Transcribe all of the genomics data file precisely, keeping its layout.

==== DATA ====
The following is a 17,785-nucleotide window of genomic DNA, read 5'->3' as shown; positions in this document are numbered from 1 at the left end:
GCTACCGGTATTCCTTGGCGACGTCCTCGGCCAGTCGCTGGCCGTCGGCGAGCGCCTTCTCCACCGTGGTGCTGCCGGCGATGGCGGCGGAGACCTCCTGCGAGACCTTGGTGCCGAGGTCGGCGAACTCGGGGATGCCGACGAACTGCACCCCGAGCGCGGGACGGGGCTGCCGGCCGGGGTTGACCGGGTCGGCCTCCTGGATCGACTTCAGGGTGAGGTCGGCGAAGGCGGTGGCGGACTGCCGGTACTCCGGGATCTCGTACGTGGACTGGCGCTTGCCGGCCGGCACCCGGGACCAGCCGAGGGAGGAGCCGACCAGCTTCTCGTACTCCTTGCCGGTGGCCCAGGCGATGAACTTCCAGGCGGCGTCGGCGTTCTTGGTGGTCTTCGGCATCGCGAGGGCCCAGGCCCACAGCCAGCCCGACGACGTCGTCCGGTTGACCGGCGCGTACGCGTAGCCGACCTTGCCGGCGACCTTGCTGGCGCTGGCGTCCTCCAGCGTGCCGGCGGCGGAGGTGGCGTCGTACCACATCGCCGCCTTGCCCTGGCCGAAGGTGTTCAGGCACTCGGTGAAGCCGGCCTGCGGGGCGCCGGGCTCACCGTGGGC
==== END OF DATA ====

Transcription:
The following is a 17,785-nucleotide window of genomic DNA, read 5'->3' as shown; positions in this document are numbered from 1 at the left end:
GCTACCGGTATTCCTTGGCGACGTCCTCGGCCAGTCGCTGGCCGTCGGCGAGCGCCTTCTCCACCGTGGTGCTGCCGGCGATGGCGGCGGAGACCTCCTGCGAGACCTTGGTGCCGAGGTCGGCGAACTCGGGGATGCCGACGAACTGCACCCCGAGCGCGGGACGGGGCTGCCGGCCGGGGTTGACCGGGTCGGCCTCCTGGATCGACTTCAGGGTGAGGTCGGCGAAGGCGGTGGCGGACTGCCGGTACTCCGGGATCTCGTACGTGGACTGGCGCTTGCCGGCCGGCACCCGGGACCAGCCGAGGGAGGAGCCGACCAGCTTCTCGTACTCCTTGCCGGTGGCCCAGGCGATGAACTTCCAGGCGGCGTCGGCGTTCTTGGTGGTCTTCGGCATCGCGAGGGCCCAGGCCCACAGCCAGCCCGACGACGTCGTCCGGTTGACCGGCGCGTACGCGTAGCCGACCTTGCCGGCGACCTTGCTGGCGCTGGCGTCCTCCAGCGTGCCGGCGGCGGAGGTGGCGTCGTACCACATCGCCGCCTTGCCCTGGCCGAAGGTGTTCAGGCACTCGGTGAAGCCGGCCTGCGGGGCGCCGGGCTCACCGTGGGC